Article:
Melbourne Smith, builder, historian, ocean sailor, ban vivant and raconteur par excellence, decided some years back to devote his considerable energies to bringing traditional sailing ships, built oftraditional materials, back to our seaways. For the results, you may look around you-but more, much more, is to come! Here he is with the lovely Ca li fornian in frame, his sea-dreamer's eyes fixed on a fature Sea Witch.

ed the City of Baltimore to build the clipper schooner Pride of Baltimore in lfJ76-77. "The idea was to build a vessel that would really sail , that would be of historic value, and yet would be able to promote the City wherever she went." Pride was built, over a period of ten months , in full public view using traditional shipbuilding techniques right in the center of Baltimore. When she was commissioned and began her maiden voyage in May lfJ77 she was a surprise and shock to maritime historians, and there were many who were skeptical. In fact she became an apt symbol for the revitalization of Baltimore itself: the old cliches have fa llen by the wayside. Is it true that all the old craftsmen are gone, and that the old techniques are forgotten? No. There are still practicing shipwrights and shipsmiths around , there are men who know how to make large canvas sails , there are master caulkers, and on the Chesapeake Bay there are even men who make a living dredging oysters under sail. The absolute demise of wooden shipbuilding and boatbuilding has been long heralded , but is not here yet. In building the Pride, Melbourne depended on the skills of a few key individuals, such as shipwrights Simeon SEA HISTORY, WINTER 1983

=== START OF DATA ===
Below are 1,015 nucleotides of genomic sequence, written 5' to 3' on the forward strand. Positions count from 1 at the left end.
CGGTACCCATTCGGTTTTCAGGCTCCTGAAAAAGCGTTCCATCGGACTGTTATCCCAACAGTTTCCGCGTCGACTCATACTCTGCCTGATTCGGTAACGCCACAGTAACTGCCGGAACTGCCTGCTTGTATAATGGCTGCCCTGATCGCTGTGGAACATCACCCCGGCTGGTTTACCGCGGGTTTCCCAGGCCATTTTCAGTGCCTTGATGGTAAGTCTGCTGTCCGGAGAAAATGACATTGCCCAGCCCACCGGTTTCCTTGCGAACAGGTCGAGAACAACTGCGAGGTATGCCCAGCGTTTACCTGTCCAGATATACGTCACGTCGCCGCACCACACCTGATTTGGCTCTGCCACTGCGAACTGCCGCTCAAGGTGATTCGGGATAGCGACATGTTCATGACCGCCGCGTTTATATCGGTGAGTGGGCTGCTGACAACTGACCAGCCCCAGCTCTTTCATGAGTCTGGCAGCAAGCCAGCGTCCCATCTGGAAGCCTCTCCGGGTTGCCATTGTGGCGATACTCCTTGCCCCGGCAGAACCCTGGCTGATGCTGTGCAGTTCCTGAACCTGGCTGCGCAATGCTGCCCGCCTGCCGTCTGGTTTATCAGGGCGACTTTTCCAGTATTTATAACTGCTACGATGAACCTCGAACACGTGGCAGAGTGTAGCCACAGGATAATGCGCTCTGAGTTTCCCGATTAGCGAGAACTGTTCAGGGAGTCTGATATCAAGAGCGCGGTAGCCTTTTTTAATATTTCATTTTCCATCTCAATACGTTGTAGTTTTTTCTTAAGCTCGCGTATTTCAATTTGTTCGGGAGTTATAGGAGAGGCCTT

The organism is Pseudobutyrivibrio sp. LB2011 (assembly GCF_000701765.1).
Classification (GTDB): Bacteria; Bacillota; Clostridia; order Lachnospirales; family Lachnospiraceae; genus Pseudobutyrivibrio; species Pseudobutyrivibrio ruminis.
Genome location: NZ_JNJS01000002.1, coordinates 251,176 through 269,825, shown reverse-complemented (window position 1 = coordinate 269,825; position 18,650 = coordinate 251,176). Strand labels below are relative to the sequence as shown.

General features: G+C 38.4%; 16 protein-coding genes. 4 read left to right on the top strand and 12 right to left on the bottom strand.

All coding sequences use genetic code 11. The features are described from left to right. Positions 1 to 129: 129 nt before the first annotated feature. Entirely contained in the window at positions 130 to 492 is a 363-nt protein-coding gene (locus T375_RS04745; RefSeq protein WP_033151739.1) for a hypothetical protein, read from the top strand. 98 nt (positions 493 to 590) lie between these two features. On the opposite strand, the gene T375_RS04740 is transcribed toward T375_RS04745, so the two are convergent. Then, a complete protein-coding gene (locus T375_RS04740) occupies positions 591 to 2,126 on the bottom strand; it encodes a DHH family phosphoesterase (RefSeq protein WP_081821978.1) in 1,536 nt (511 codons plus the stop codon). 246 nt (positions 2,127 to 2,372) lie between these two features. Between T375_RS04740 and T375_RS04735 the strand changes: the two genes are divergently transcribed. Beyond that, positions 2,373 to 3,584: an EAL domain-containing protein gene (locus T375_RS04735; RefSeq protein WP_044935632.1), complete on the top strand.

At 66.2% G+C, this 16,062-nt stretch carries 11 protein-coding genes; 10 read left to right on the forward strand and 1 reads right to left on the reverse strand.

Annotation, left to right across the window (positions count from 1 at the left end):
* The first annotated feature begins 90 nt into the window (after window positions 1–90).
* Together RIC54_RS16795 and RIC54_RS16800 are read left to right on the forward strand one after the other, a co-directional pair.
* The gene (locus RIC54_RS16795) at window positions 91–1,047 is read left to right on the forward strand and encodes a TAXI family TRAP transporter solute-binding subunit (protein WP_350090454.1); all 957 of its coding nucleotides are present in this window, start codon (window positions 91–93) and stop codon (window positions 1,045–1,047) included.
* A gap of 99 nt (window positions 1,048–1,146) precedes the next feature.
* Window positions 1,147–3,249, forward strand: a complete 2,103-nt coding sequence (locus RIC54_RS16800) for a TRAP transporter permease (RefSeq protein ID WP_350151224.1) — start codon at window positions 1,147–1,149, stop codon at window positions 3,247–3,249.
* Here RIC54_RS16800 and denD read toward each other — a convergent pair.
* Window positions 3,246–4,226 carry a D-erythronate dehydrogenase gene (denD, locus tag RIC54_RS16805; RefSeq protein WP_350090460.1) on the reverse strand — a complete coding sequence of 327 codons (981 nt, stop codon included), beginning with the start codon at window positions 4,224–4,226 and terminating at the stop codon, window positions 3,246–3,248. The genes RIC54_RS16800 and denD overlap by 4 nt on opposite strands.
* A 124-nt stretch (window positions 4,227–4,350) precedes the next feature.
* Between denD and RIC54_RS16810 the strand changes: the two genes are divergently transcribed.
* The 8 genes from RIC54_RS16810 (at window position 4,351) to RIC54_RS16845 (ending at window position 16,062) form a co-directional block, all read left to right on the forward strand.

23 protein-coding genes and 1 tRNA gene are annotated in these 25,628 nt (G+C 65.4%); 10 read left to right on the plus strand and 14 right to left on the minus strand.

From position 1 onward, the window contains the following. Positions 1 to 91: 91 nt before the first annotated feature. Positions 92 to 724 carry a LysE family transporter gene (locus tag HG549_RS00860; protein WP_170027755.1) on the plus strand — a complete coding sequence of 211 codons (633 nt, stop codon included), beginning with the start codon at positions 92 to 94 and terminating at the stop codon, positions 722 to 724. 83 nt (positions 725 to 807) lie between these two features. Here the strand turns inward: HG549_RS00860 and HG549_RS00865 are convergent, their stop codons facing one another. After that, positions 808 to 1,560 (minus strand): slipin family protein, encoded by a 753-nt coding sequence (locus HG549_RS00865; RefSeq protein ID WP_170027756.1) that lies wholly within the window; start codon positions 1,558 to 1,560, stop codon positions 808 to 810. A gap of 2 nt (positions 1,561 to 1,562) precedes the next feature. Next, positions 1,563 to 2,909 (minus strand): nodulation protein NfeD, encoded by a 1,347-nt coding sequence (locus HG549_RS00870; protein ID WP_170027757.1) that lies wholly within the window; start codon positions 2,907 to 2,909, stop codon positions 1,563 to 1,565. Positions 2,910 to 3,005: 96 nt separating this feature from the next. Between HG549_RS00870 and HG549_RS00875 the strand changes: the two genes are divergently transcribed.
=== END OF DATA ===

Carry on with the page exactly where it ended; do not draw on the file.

Sea History 030 - Winter 1983-1984  

7 IN CLIO'S CAUSE: A CALL TO ACCOUNTABILITY, James D. Watkins • 8 WHAT'S IN A NAME: HOW WARSHIPS GET THEIR NAMES R.E. Shrubb and Eric J. Ber...

Sea History 030 - Winter 1983-1984  

7 IN CLIO'S CAUSE: A CALL TO ACCOUNTABILITY, James D. Watkins • 8 WHAT'S IN A NAME: HOW WARSHIPS GET THEIR NAMES R.E. Shrubb and Eric J. Ber...